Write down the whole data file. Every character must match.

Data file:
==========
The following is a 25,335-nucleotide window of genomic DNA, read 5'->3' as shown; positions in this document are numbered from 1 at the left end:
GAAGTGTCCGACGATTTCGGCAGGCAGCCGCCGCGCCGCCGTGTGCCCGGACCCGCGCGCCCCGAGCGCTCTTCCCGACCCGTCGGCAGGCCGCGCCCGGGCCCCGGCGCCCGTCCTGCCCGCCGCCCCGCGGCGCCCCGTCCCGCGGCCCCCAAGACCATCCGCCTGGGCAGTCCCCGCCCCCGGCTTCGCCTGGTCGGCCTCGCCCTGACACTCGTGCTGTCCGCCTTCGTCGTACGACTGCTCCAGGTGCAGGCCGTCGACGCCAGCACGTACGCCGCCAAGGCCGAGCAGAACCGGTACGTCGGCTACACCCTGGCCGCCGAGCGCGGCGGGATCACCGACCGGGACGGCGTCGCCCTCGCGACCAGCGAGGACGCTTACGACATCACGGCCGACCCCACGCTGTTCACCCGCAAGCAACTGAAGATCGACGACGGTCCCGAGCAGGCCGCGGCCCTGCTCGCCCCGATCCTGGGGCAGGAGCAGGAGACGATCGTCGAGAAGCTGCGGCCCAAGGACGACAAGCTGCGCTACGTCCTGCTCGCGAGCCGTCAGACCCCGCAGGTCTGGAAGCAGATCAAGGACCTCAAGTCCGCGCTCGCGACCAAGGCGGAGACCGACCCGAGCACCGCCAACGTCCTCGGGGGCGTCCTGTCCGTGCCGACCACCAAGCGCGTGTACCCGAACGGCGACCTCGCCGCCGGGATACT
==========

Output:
The following is a 25,335-nucleotide window of genomic DNA, read 5'->3' as shown; positions in this document are numbered from 1 at the left end:
GAAGTGTCCGACGATTTCGGCAGGCAGCCGCCGCGCCGCCGTGTGCCCGGACCCGCGCGCCCCGAGCGCTCTTCCCGACCCGTCGGCAGGCCGCGCCCGGGCCCCGGCGCCCGTCCTGCCCGCCGCCCCGCGGCGCCCCGTCCCGCGGCCCCCAAGACCATCCGCCTGGGCAGTCCCCGCCCCCGGCTTCGCCTGGTCGGCCTCGCCCTGACACTCGTGCTGTCCGCCTTCGTCGTACGACTGCTCCAGGTGCAGGCCGTCGACGCCAGCACGTACGCCGCCAAGGCCGAGCAGAACCGGTACGTCGGCTACACCCTGGCCGCCGAGCGCGGCGGGATCACCGACCGGGACGGCGTCGCCCTCGCGACCAGCGAGGACGCTTACGACATCACGGCCGACCCCACGCTGTTCACCCGCAAGCAACTGAAGATCGACGACGGTCCCGAGCAGGCCGCGGCCCTGCTCGCCCCGATCCTGGGGCAGGAGCAGGAGACGATCGTCGAGAAGCTGCGGCCCAAGGACGACAAGCTGCGCTACGTCCTGCTCGCGAGCCGTCAGACCCCGCAGGTCTGGAAGCAGATCAAGGACCTCAAGTCCGCGCTCGCGACCAAGGCGGAGACCGACCCGAGCACCGCCAACGTCCTCGGGGGCGTCCTGTCCGTGCCGACCACCAAGCGCGTGTACCCGAACGGCGACCTCGCCGCCGGGATACT